Q: What's the Difference Between an HMO and a PPO?
A: With a PPO, you can go to any health care professional you want without a referral, inside or outside of the plan network.
With an HMO, you pick one primary care physician who will coordinate all your health care services. Your doctor keeps track of all your medical records and provides routine care. In order to see a specialist, you’ll need a referral from your primary care physician, except in an emergency. Without a referral, your insurance won’t cover the cost of your care.
|Do I need to designate a Primary Care Physician (PCP)?||YES||NO|
|Is a referral needed?||YES||NO|
|If I see an out-of-network doctor or specialist, will I be able to have my care covered?||NO||YES|
|Will I have to file a claim?||NO||YES|
|How much will it cost?||Lower Cost||Higher Cost|
More About HMO Plans
HMO and PPO plans are the most common on the market today. Less common are point-of-service (POS) plans that combine the features of an HMO and a PPO.
HMOs require that you select a primary care physician (PCP) who is responsible for managing and coordinating all of your health care.
Your PCP will serve as your personal doctor to provide all of your basic healthcare services. PCPs include internal medicine physicians, family physicians, and gynecologists who provide basic healthcare for women.
For your children, you can select a pediatrician or a family physician to be their PCP that is different from your own, as long as the physician participates in your plan’s HMO network.
If you need care from a physician specialist in the network or a diagnostic service such as a lab test or x-ray, your primary care physician (PCP) will have to provide you with a referral. If you do not have a referral or you choose to go to a doctor outside of your HMO's network, you will most likely have to pay all or most of the cost for that care.
More About PPO Plans
A preferred provider organization (PPO) is a health plan that contracts with a network of "preferred" providers from which you can choose. You do not need to select a PCP and you do not need referrals to see other providers in the network.
If you receive your care from a doctor in the preferred network you will only be responsible for your copayment for your visit if your PPO plan includes an office visit copay benefit. If your PPO plan does not include a copay benefit, the cost of your visit will be billed at the negotiated preferred network price and go towards your deductible. If you get health services from a doctor or hospital that is not in the preferred network (known as going "out-of-network") you will pay a higher amount. And, you may need to pay the doctor directly and file a claim with the PPO to get reimbursed.
In Depth: How HMOs and PPOs Differ
The following outline compares some of the features of HMOs and PPOs. These are general rules and you should speak with your human resources office at work or directly with your health plan. If you are in the process of deciding between enrolling in an HMO or PPO, you often can compare the plans by going online to the plans' websites to learn about the available benefits and costs.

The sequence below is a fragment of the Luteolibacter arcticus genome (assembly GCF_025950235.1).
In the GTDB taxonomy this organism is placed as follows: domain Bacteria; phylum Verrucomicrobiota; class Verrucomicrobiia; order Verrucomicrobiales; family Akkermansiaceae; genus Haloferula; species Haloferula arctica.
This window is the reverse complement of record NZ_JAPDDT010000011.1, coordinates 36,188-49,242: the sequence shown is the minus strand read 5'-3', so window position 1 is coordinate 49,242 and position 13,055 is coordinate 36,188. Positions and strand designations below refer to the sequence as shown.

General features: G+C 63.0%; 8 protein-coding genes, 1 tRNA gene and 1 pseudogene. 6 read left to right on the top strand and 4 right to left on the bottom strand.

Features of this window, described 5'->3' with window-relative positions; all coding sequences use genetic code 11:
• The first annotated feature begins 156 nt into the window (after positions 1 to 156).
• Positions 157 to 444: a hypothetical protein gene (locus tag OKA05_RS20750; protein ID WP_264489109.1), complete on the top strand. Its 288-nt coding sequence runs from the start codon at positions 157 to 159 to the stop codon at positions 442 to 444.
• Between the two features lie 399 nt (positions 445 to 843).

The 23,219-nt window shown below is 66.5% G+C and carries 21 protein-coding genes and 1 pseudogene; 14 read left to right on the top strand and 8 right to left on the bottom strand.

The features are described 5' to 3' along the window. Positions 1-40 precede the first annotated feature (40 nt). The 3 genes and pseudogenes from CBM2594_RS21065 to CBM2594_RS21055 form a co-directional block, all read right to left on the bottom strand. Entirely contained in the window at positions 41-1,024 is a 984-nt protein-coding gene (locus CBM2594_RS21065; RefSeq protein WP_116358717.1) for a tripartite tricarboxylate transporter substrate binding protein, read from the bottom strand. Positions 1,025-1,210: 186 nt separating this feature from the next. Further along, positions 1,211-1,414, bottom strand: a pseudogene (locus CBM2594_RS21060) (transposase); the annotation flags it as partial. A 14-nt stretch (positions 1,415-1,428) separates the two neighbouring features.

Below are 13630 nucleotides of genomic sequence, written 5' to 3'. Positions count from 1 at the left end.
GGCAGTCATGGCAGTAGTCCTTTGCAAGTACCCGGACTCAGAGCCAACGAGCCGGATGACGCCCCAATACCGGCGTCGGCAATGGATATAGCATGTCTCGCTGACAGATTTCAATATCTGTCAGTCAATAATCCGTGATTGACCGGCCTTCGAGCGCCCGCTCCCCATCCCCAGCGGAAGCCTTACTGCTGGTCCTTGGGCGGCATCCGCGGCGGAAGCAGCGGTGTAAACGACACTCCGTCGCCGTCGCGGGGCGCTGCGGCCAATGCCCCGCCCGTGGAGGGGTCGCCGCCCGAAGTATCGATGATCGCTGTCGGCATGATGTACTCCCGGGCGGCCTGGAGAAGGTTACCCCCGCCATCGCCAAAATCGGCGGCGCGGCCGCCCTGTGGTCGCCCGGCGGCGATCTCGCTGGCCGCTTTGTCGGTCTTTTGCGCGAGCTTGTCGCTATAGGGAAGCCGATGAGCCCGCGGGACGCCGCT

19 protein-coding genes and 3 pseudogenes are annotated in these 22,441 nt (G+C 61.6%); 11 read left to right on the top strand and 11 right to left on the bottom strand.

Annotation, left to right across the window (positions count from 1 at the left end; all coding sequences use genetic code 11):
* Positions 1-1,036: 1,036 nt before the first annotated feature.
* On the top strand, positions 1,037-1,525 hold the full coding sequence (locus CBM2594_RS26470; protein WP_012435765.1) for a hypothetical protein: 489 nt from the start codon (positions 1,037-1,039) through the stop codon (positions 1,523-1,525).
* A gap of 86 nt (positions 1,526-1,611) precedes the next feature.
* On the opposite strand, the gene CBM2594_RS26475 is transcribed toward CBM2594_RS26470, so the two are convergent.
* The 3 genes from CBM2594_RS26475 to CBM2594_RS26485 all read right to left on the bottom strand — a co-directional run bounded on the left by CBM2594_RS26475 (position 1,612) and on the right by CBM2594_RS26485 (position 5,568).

Which health care providers must I choose?
HMO: You must choose doctors, hospitals, and other providers in the HMO network.
PPO: You can choose doctors, hospitals, and other providers from the PPO network or from out-of-network. If you choose an out-of-network provider, you most likely will pay more.
Do I need to have a primary care physician (PCP)?
HMO: Yes, your HMO will not provide coverage if you do not have a PCP.
PPO: No, you can receive care from any doctor you choose. But remember, you will pay more if the doctors you choose are not "preferred" providers.
How do I see a specialist?
HMO: You will need a referral from your PCP to see a specialist (such as a cardiologist or surgeon) except in emergency situations. Your PCP also must refer you to a specialist who is in the HMO network.
PPO: You do not need a referral to see a specialist. However, some specialists will only see patients who are referred to them by a primary care doctor. And, some PPOs require that you get a prior approval for certain expensive services, such as MRIs. These are usually done by the doctor or hospital performing the service, but it is the patient’s responsibility to check with the insurance company any major treatment has been pre-authorized by their insurance company to prevent any billing issues ahead of time.
Do I have to file any insurance claims?
HMO: All of the providers in the HMO network are required to file a claim to get paid. You do not have to file a claim, and your provider may not charge you directly or send you a bill.
PPO: If you get your health care from a network provider you usually do not need to file a claim. However, if you go out of network for services you may have to pay the provider in full and then file a claim with the PPO to get reimbursed. The money you receive from the PPO will most likely be only part of the bill. You are responsible for any part of the doctor's fee that the PPO does not pay.